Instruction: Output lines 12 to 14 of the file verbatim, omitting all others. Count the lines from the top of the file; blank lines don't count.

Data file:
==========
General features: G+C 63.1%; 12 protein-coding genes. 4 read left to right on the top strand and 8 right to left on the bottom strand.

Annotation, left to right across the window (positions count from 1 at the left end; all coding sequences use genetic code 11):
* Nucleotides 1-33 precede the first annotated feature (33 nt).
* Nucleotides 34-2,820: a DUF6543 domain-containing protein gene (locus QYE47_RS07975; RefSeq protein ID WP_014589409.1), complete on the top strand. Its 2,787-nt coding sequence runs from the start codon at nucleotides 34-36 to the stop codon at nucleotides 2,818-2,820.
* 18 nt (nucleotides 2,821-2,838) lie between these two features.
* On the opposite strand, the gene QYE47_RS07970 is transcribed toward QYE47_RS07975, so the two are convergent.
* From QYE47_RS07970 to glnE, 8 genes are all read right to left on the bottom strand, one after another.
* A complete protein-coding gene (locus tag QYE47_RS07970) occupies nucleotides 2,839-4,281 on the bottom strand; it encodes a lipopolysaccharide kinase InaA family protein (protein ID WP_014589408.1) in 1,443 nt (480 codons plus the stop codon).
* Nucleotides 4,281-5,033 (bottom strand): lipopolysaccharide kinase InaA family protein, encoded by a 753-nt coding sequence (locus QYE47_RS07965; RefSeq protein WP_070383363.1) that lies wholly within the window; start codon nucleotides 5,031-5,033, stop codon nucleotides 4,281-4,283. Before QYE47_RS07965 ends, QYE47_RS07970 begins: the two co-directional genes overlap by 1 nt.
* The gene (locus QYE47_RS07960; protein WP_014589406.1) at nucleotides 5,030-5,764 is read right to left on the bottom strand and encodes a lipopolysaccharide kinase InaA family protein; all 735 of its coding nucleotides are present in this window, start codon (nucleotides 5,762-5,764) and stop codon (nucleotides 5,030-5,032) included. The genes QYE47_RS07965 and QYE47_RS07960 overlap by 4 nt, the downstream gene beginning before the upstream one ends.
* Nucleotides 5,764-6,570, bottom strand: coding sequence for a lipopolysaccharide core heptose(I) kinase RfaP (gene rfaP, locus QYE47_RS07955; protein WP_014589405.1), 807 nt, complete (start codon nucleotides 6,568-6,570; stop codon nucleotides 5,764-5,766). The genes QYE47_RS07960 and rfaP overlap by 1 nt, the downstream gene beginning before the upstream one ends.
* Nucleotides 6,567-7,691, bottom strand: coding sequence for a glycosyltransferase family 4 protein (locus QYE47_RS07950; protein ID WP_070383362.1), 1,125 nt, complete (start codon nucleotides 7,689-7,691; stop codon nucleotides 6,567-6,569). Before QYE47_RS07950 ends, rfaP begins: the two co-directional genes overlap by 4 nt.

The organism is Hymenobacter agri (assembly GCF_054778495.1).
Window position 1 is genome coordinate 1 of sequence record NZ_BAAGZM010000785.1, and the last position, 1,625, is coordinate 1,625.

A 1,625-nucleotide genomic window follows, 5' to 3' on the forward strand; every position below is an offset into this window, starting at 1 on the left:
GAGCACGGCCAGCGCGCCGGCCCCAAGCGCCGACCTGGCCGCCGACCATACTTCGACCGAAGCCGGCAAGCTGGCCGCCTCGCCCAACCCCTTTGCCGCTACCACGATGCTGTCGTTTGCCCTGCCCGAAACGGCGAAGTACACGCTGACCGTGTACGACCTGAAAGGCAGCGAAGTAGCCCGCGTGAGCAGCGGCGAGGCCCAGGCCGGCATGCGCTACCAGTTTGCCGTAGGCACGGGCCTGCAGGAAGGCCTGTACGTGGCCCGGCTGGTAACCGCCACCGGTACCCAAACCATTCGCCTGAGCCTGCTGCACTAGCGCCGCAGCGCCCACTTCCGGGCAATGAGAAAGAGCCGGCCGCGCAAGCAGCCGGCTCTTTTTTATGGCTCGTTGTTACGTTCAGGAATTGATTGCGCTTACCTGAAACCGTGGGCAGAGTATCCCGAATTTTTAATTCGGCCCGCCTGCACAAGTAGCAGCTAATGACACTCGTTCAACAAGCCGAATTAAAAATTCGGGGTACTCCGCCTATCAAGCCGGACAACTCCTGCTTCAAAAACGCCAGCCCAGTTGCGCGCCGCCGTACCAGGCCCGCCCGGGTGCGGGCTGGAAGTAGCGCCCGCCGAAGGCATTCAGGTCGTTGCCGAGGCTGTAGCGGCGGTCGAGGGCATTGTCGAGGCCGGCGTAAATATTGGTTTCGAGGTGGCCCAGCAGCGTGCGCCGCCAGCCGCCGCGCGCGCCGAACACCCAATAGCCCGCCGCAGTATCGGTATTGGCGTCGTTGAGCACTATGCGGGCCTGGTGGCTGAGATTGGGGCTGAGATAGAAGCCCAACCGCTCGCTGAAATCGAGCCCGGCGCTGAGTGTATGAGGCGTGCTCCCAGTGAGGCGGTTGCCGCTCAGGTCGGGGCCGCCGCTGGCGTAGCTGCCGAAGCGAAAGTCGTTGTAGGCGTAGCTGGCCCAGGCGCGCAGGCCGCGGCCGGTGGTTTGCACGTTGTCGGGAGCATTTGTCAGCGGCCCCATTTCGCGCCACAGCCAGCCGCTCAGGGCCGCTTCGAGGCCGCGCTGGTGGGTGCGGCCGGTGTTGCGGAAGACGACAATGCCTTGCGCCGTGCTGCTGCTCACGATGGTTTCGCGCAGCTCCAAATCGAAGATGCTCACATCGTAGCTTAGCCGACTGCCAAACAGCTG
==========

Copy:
* Nucleotides 6,567-7,691, bottom strand: coding sequence for a glycosyltransferase family 4 protein (locus QYE47_RS07950; protein ID WP_070383362.1), 1,125 nt, complete (start codon nucleotides 7,689-7,691; stop codon nucleotides 6,567-6,569). Before QYE47_RS07950 ends, rfaP begins: the two co-directional genes overlap by 4 nt.

The organism is Hymenobacter agri (assembly GCF_054778495.1).
Window position 1 is genome coordinate 1 of sequence record NZ_BAAGZM010000785.1, and the last position, 1,625, is coordinate 1,625.